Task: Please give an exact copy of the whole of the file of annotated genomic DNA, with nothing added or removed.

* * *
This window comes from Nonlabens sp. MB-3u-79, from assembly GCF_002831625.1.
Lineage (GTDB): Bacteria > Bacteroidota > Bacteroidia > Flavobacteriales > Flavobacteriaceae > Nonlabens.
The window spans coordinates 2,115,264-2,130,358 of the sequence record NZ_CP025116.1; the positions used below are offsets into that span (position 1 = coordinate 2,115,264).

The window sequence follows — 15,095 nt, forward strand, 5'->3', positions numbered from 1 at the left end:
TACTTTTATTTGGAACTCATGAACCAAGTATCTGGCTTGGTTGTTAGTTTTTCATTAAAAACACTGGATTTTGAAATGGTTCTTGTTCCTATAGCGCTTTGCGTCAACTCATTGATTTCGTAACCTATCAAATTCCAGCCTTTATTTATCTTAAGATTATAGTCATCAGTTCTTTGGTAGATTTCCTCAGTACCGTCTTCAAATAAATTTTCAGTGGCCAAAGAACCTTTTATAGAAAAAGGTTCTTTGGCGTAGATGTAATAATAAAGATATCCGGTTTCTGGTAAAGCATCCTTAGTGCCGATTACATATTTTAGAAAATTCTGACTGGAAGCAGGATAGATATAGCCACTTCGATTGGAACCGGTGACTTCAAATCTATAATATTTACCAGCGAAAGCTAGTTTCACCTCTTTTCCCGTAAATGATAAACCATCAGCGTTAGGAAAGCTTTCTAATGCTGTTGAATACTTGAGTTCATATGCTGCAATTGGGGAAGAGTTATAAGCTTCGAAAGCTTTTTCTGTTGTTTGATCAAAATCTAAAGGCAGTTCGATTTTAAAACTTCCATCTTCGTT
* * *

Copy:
This window comes from Nonlabens sp. MB-3u-79, from assembly GCF_002831625.1.
Lineage (GTDB): Bacteria > Bacteroidota > Bacteroidia > Flavobacteriales > Flavobacteriaceae > Nonlabens.
The window spans coordinates 2,115,264-2,130,358 of the sequence record NZ_CP025116.1; the positions used below are offsets into that span (position 1 = coordinate 2,115,264).

The window sequence follows — 15,095 nt, forward strand, 5'->3', positions numbered from 1 at the left end:
TACTTTTATTTGGAACTCATGAACCAAGTATCTGGCTTGGTTGTTAGTTTTTCATTAAAAACACTGGATTTTGAAATGGTTCTTGTTCCTATAGCGCTTTGCGTCAACTCATTGATTTCGTAACCTATCAAATTCCAGCCTTTATTTATCTTAAGATTATAGTCATCAGTTCTTTGGTAGATTTCCTCAGTACCGTCTTCAAATAAATTTTCAGTGGCCAAAGAACCTTTTATAGAAAAAGGTTCTTTGGCGTAGATGTAATAATAAAGATATCCGGTTTCTGGTAAAGCATCCTTAGTGCCGATTACATATTTTAGAAAATTCTGACTGGAAGCAGGATAGATATAGCCACTTCGATTGGAACCGGTGACTTCAAATCTATAATATTTACCAGCGAAAGCTAGTTTCACCTCTTTTCCCGTAAATGATAAACCATCAGCGTTAGGAAAGCTTTCTAATGCTGTTGAATACTTGAGTTCATATGCTGCAATTGGGGAAGAGTTATAAGCTTCGAAAGCTTTTTCTGTTGTTTGATCAAAATCTAAAGGCAGTTCGATTTTAAAACTTCCATCTTCGTT